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Marketing your library – Instalment 4

The art of communication: fishing with a big net

Developing and implementing a comprehensive communication strategy is an important component of any marketing plan and often an area that can grow wildly out of control. Communicating with diverse groups is an art as well as a skill. People receive hundreds of thousands of advertisements through every medium imaginable everyday, the majority of which goes right into the trash. So, for libraries, with limited budgets, developing an effective as well as efficient communication strategy to advertise their services and resources is an integral part of creating a robust marketing plan.

Casting the net

With so many flyers and ads going into the trash, why should librarians spend the time to make and distribute them, whether in print or electronic format? Why not just concentrate on creating displays, acquiring new resources and developing services? Well, think of it this way: a communication strategy is like fishing with a big net instead of a cane pole. You increase your odds of catching something by casting information out into crowds. While everything that librarians do is important, if we do not tell people about those things, it is like we are sitting on the shore waiting for the fish to come to us.

Effective use of a variety of communication methods is a proactive way to introduce people, who may have never been in a library before, to the services and resources offered. A regular flow of information from the library also creates visibility and keeps the library on the minds of the recipients, whether they are part of the library's user base already or a potential new user. Also, hopefully, all this advertising will generate some of the best communication you can hope for – a word of mouth recommendation from a library user!

The right bait for the right fish

In a real sense, the art of advertising is creating just enough of a tease to get the fish curious enough to bite. And, in today's wired world, there are virtually unlimited numbers of ways to get the word out about your library. However, before you start sending out mass emails, you need to really think about your target audience, what you are trying to promote, and the best medium, or combination of mediums, to get your message out to the public. All these things can be broad and general or narrow and specific, but you need to decide which before you start creating materials. For instance, a library newsletter is a great way to keep an established user base in touch with library events and resources, but it may not be the best method to tell potential new users about a specific resource. Local physicians, for example, may not have time to read through a newsletter, but they may appreciate a flyer or pamphlet about a new medical database. They may even allow you to put flyers and pamphlets about resources like PubMed in their waiting areas. Here is another example: many public and community college libraries have collections and resources on automotive topics. Mechanics at local garages may appreciate a flyer outlining those resources and an offer to help from a local librarian. On college campuses, however, e-mail is often the easiest, fastest, and most common method of getting the word out. I also like to put colorful flyers in student lounges and outside the cafeteria.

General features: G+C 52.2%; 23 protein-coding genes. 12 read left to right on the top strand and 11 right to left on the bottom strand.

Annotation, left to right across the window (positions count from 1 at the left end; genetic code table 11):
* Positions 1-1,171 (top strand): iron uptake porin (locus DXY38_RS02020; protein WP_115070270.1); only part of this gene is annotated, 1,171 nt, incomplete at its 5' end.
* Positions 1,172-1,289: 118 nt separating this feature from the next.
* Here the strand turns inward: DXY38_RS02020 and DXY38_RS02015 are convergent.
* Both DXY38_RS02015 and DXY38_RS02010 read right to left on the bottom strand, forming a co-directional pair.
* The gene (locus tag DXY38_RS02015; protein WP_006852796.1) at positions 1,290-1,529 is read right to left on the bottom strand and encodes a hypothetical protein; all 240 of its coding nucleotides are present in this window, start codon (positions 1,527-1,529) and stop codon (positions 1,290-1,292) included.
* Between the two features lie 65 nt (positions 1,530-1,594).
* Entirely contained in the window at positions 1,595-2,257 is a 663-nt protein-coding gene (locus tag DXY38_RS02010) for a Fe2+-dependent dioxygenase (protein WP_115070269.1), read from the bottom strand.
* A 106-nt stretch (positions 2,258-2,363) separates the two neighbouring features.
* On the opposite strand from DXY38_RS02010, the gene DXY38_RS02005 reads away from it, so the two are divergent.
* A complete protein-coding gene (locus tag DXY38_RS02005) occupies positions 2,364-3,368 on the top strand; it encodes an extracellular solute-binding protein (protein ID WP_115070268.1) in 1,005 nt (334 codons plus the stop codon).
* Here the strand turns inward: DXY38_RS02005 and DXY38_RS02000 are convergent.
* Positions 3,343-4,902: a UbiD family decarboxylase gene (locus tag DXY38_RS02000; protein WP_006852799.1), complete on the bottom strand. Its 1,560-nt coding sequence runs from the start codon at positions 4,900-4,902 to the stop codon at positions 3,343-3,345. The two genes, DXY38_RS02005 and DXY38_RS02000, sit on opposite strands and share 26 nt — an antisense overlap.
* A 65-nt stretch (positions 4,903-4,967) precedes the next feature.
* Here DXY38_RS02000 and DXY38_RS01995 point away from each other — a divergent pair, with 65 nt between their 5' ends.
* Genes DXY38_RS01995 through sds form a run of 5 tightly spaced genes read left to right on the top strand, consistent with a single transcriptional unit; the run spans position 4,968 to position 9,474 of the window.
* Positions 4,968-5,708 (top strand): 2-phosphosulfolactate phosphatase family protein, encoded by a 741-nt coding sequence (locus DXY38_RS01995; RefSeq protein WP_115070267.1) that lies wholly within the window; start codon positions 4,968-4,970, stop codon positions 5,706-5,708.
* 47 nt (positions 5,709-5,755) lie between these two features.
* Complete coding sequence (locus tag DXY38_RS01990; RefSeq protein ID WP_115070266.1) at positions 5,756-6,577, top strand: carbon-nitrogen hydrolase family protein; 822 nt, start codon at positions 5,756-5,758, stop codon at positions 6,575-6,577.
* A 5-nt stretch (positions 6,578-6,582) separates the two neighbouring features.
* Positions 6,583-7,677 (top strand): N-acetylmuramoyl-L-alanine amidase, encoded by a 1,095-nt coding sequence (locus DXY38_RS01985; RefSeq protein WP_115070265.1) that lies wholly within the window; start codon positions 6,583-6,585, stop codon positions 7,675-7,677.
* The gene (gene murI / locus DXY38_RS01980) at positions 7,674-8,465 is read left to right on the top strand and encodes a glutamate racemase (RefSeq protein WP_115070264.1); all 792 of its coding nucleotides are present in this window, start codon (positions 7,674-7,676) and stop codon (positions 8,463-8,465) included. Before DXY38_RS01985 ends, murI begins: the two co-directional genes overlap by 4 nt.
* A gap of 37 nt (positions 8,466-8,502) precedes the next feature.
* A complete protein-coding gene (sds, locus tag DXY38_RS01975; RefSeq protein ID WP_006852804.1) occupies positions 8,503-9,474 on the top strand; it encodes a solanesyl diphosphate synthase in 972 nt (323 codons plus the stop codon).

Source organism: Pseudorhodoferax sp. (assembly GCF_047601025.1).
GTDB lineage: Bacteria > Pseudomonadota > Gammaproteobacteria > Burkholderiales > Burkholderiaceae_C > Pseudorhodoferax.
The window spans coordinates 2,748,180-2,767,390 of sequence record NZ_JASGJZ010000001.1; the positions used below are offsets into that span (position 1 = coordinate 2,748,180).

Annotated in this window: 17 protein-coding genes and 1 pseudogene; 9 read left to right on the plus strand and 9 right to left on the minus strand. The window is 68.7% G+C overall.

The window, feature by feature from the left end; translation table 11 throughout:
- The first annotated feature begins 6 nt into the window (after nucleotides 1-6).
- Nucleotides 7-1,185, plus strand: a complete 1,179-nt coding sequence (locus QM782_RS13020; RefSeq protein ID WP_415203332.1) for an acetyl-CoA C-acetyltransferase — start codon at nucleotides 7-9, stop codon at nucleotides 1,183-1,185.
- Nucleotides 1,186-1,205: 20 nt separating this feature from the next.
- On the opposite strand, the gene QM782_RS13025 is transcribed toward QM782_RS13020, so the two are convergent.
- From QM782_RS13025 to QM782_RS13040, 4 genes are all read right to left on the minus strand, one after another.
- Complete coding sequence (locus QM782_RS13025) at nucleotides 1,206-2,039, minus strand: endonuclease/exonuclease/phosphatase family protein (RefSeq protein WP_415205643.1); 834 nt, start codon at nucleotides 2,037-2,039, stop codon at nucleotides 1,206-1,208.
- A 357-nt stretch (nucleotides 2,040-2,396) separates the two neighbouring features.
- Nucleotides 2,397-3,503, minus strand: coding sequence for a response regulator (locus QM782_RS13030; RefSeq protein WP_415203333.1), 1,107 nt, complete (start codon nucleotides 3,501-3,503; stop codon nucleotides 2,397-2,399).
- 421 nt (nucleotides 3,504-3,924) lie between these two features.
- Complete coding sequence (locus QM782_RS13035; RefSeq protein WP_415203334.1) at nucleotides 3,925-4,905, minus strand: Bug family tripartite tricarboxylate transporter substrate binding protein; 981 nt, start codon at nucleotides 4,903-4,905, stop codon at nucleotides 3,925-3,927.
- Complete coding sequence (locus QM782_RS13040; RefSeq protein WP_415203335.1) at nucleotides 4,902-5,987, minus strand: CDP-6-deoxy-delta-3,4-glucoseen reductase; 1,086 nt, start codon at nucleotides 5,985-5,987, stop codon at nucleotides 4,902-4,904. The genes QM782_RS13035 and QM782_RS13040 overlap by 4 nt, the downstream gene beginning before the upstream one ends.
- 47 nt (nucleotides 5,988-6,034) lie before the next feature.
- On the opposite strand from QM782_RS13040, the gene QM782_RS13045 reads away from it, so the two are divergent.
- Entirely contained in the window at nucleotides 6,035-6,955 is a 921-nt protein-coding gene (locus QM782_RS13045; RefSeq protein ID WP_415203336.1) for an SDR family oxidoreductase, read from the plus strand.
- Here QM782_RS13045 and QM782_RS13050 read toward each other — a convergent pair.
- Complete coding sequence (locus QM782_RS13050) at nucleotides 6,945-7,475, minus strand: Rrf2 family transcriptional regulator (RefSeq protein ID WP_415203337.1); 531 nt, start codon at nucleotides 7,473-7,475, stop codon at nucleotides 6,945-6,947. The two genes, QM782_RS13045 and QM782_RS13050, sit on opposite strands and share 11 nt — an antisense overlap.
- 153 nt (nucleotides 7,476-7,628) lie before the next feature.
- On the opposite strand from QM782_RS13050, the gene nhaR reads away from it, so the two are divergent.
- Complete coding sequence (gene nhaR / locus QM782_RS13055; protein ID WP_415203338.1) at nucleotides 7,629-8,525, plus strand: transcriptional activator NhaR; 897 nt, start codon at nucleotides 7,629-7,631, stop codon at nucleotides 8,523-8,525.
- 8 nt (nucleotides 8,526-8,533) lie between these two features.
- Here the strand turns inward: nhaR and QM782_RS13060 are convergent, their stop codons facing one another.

Customizing lures

Actually creating the materials to distribute can often be the most fun part of the process. While I'll encourage you to be creative and do not be afraid to use humour, there are some "best practices" that you may want to keep in mind. First, keep the amount of text appropriate to the type of publication. For instance, flyers are usually colourful and eye catching with very little text to read and absorb. Pamphlets will have more information but still should not have any unnecessary text. Use pictures and white space to your advantage. Make whatever you create easy to read, meaning the font is not too small and the layout is clear and clean. You do not want to force the reader to struggle to read your information. One way to do this in longer publications is to use "chunking". Chunking is where you lump a lot of information into small manageable chunks of data using bulleted lists or different colored text boxes for instance.

Another important thing to remember is that you can communicate too much. No one likes to be spammed, so creating a consistent flow of information without over burdening your audience with a deluge of paper or e-mail is important. What you want to create is something they will look forward to receiving every week, two weeks or month. Making sure your materials are error free is also very important. If you are not a good proofreader, like me, then get a colleague or friend to look over what you have created. Finally, be sure to include contact information on everything you make, and if you are advertising an event or display, make sure you put an end date on the materials.

Much like in fishing, patience and persistence is often rewarded in library marketing.


  • Post flyers at popular hang outs and busy intersections.
  • Include the library's website on everything!
  • Always include contact information with a "for more help contact your local library" message.
  • Keep it short and to the point.

Check out this article for more:"Libraries need relationship marketing" by Larry X. Besant and Deborah Sharp (Information Outlook, March 2000, pp. 17-22).